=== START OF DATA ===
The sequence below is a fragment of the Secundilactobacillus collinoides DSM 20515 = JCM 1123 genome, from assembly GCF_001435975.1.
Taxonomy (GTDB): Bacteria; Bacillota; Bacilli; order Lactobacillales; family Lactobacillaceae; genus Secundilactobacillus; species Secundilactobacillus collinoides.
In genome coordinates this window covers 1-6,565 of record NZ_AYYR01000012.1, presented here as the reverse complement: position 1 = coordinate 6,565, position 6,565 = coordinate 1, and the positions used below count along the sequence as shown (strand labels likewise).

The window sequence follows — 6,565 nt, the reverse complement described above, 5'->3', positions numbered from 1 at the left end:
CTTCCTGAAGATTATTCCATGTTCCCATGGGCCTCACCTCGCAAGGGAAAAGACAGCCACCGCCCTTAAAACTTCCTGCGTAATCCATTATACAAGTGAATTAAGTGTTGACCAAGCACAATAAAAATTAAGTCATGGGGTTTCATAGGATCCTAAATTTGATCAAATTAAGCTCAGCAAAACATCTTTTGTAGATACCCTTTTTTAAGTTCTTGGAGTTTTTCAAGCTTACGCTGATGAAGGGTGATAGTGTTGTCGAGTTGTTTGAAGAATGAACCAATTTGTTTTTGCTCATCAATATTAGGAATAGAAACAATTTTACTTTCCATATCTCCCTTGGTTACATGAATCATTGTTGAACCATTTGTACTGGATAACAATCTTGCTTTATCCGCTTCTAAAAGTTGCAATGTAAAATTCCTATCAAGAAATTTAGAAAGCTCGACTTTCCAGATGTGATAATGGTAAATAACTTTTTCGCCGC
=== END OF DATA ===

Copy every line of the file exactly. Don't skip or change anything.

The sequence below is a fragment of the Secundilactobacillus collinoides DSM 20515 = JCM 1123 genome, from assembly GCF_001435975.1.
Taxonomy (GTDB): Bacteria; Bacillota; Bacilli; order Lactobacillales; family Lactobacillaceae; genus Secundilactobacillus; species Secundilactobacillus collinoides.
In genome coordinates this window covers 1-6,565 of record NZ_AYYR01000012.1, presented here as the reverse complement: position 1 = coordinate 6,565, position 6,565 = coordinate 1, and the positions used below count along the sequence as shown (strand labels likewise).

The window sequence follows — 6,565 nt, the reverse complement described above, 5'->3', positions numbered from 1 at the left end:
CTTCCTGAAGATTATTCCATGTTCCCATGGGCCTCACCTCGCAAGGGAAAAGACAGCCACCGCCCTTAAAACTTCCTGCGTAATCCATTATACAAGTGAATTAAGTGTTGACCAAGCACAATAAAAATTAAGTCATGGGGTTTCATAGGATCCTAAATTTGATCAAATTAAGCTCAGCAAAACATCTTTTGTAGATACCCTTTTTTAAGTTCTTGGAGTTTTTCAAGCTTACGCTGATGAAGGGTGATAGTGTTGTCGAGTTGTTTGAAGAATGAACCAATTTGTTTTTGCTCATCAATATTAGGAATAGAAACAATTTTACTTTCCATATCTCCCTTGGTTACATGAATCATTGTTGAACCATTTGTACTGGATAACAATCTTGCTTTATCCGCTTCTAAAAGTTGCAATGTAAAATTCCTATCAAGAAATTTAGAAAGCTCGACTTTCCAGATGTGATAATGGTAAATAACTTTTTCGCCGC